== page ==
Cholesterol in an artery could be a sign that something is wrong – not the actual root cause. Maybe you have chronic inflammation. Maybe your cells are not taking in fatty acids like they used to. Maybe it’s not even a problem at all because it is simply delivering fat! That’s when the other biomarkers come into play. Either way, cholesterol is gathering in your arteries, which is good thing… Except in excess. When they are modified, or they can’t fix the actual problem, they stay there and build. This leads to more accumulation and possible myocardial infarction in the future.

Cholesterol is not the problem. It is the solution of other bodily processes are in tune. That’s why we love the ketogenic diet. It helps stabilize all other bodily processes to make sure your heart is protected.


[1] “Saturated Fat”. American Heart Association. (2018). [Online]. Available: Accessed: 10 May 2018.

[2] Lichtenstein AH, Ausman LM, Carrasco W, Jenner JL, Ordovas JM, Schaefer EJ. (1994). Hypercholesterolemic effect of dietary cholesterol in diets enriched in polyunsaturated and saturated fat. Dietary cholesterol, fat saturation, and plasma lipids. Ateriosclerosis, Thrombosis, and Vascular Biology 14: 168-175.

[3] Mensink RP, Zock PL, Kester AD, Katan MB. (2003). Effects of dietary fatty acids and carbohydrates on the ratio of serum total to HDL cholesterol and on serum lipids and apolipoproteins: a meta-analysis of 60 controlled trials. The American Journal of Clinical Nutrition 77(5): 1146-1155.

[4] Weggemans RM, Zock PL, Katan MB. (2001). Dietary cholesterol from eggs increases the ratio of total cholesterol to high-density lipoprotein cholesterol in humans: a meta-analysis. The American Journal of Clinical Nutrition 73(5): 885-891.

[5] Reiser R. (1973). Saturated fat in the diet and serum cholesterol concentration: a critical examination of the literature. The American Journal of Clinical Nutrition 26(5): 524-555.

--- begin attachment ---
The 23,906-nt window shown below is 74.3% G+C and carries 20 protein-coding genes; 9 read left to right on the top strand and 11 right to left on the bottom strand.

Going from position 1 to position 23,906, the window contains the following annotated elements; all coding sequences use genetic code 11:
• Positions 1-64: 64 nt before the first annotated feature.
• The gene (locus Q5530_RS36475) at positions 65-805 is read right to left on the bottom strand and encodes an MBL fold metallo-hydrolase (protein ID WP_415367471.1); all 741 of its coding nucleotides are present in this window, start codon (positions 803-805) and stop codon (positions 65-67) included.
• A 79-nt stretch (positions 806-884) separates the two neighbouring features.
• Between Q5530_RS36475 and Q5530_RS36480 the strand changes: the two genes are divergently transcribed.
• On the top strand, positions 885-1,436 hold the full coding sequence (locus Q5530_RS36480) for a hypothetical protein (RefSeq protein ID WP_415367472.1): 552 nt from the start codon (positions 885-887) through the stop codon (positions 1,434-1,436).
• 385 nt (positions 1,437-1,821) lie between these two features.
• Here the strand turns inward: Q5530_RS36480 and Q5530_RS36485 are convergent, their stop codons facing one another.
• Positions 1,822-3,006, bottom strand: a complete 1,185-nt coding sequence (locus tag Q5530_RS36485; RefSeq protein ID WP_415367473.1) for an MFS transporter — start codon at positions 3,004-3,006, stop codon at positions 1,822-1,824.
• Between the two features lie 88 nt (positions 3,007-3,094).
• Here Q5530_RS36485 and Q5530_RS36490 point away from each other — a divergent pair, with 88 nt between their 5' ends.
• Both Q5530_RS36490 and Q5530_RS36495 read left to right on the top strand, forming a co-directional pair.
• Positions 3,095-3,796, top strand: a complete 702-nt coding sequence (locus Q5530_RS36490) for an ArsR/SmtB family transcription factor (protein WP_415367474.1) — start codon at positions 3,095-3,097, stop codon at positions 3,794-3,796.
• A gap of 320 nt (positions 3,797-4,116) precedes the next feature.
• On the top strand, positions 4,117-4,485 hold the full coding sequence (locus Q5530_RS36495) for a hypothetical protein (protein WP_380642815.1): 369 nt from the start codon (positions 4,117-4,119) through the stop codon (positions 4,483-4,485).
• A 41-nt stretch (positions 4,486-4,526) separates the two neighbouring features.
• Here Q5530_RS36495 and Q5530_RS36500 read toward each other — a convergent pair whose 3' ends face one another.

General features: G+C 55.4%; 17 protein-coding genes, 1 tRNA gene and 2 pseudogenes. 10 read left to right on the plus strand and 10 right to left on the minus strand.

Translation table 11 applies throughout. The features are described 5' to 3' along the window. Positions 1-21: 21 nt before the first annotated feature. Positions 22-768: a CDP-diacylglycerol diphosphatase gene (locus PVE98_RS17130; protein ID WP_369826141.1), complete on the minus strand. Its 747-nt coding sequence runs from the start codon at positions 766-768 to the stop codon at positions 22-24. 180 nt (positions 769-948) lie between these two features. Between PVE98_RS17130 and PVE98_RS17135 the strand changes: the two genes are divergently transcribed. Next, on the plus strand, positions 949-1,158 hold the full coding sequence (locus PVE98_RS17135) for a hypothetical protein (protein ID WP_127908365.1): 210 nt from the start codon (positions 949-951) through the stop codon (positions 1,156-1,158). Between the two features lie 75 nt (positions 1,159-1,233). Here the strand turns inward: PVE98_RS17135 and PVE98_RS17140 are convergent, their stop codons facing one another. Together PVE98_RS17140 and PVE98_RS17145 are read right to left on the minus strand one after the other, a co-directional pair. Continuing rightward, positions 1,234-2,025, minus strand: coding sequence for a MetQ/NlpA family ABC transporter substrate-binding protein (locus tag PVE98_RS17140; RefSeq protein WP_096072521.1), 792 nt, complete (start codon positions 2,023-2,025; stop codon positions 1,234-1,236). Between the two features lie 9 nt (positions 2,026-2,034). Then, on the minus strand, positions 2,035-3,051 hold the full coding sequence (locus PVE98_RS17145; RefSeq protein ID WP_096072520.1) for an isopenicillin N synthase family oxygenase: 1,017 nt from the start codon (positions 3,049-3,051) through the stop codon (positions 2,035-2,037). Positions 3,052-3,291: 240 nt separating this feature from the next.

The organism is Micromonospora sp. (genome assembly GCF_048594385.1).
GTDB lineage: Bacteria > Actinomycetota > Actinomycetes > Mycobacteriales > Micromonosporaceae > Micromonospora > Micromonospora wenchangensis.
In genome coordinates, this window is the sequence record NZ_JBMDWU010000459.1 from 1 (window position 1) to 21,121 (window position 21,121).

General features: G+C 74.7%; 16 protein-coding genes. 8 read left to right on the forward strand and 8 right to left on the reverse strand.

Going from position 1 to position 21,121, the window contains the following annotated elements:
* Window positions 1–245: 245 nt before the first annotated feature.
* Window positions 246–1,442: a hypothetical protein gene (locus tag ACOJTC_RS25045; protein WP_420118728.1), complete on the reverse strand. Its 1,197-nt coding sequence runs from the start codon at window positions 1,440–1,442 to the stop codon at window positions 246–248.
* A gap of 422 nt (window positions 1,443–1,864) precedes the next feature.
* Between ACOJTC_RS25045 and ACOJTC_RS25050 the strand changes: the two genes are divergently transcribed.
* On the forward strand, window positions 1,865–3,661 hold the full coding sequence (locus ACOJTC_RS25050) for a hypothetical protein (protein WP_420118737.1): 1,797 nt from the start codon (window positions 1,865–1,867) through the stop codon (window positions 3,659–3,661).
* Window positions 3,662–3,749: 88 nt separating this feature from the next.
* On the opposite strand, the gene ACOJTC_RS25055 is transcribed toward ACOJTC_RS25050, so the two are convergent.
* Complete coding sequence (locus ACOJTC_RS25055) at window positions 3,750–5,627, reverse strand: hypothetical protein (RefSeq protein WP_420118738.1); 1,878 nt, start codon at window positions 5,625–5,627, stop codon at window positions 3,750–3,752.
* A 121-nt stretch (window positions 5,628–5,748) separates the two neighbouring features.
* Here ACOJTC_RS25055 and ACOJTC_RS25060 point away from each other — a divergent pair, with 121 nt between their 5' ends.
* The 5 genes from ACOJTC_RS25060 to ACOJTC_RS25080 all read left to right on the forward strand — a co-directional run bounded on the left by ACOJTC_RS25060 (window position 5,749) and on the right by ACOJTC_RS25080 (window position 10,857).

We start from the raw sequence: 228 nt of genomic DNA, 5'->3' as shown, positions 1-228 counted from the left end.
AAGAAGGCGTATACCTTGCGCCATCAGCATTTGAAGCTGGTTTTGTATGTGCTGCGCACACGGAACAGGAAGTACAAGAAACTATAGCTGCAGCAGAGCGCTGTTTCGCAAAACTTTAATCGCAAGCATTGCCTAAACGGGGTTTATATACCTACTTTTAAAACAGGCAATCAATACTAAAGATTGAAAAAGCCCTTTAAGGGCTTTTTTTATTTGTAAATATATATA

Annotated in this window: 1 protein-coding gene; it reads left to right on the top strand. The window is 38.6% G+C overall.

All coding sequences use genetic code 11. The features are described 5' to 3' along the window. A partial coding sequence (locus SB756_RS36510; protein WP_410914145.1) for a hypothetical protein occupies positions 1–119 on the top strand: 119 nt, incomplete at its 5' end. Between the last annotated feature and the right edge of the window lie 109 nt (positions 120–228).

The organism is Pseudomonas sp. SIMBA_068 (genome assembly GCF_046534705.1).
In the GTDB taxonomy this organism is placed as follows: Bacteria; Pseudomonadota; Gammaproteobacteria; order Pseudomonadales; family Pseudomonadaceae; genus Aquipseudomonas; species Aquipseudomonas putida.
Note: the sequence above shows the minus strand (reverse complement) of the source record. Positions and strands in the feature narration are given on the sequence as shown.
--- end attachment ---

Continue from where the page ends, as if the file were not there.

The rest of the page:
[6] “Cholesterol, lipoproteins and the liver”. (2018). [Online]. Available: Accessed: 10 May 2018.

[7] Hoenselaar R. (2012). Saturated fat and cardiovascular disease: The discrepancy between the scientific literature and dietary advice. Nutrition 28(2): 118-123.

[8] Ravnskov U, Diamond DM. Hama R, et al. (2016). Lack of an association or an inverse association between low-density-lipoprotein cholesterol and mortality in the elderly: a systematic review. The British Medical Journal Open

[9] Ramsden CE, Zamora D, Majchrzak-Hong S, et al. (2016). Re-evaluation of the traditional diet-heart hypothesis: analysis of recovered data from Minnesota Coronary Experiment (1968-73). The British Medical Journal 353: i1246.

[10] Tan MH, Dickinson MA, Albers JJ, Havel RJ, Cheung MC, Vigne JL. (1980). The effect of a high cholesterol and saturated fat diet on serum high-density lipoprotein-cholesterol, apoprotein A-I, and apoprotein E levels in normolipidemic humans. The American Journal of Clinical Nutrition 33(12): 2559-2565.

[11] Berghoff SA, Gerndt N, Winchenbach J, et al. (2017). Dietary cholesterol promotes repair of demyelinated lesions in the adult brain. Nature Communications 8:14241.

[12] Kaunitz H. (1978). Cholesterol and repair processes in arteriosclerosis. Lipids 13: 373-374

[13] Malhotra A, Redberg R, Meier P. (2017). Saturated fat does not clog the arteries: coronary heart disease is a chronic inflammatory condition, the risk of which can be effectively reduced from healthy lifestyle interventions. British Journal of Sports Medicine 51(15): 1111-1112.

[14] Arad Y, Goodman KJ, Roth M, Newstein D, Guerci AD. (2005). Coronary Calcification, Coronary Disease Risk Factors, C-Reactive Protein, and Atherosclerotic Cardiovascular Disease Events. Journal of the American College of Cardiology 46(1): 158-165.

[15] Siri-Tarino PW, Sun Q, Hu FB, Krauss RM. (2010). Saturated fat, carbohydrate, and cardiovascular disease. The American Journal of Clinical Nutrition 91(3): 502-509.

[16] Yusuf S, Hawken S, Qunpuu S, et al. (2004). Effect of potentially modifiable risk factors associated with myocardial infarction in 52 countries (the INTERHEART study): case-control study. The Lancet 364(9438): 937-352.

[17] Gaziano MJ, Hennekens CH, O’Donnel CJ, Breslow JL, Buring JE. (1997). Fasting Triglycerides, High-Density Lipoprotein, and Risk of Myocardial Infarction. Circulation 96(8): 2520-2525

[18] Dehghan M, Mente A, Zhang X, et al. (2017). Associations of fats and carbohydrate intake with cardiovascular disease and mortality in 18 countries from five continents (PURE): a prospective cohort study. The Lancet 390(10107): 2050-2062.

%d bloggers like this: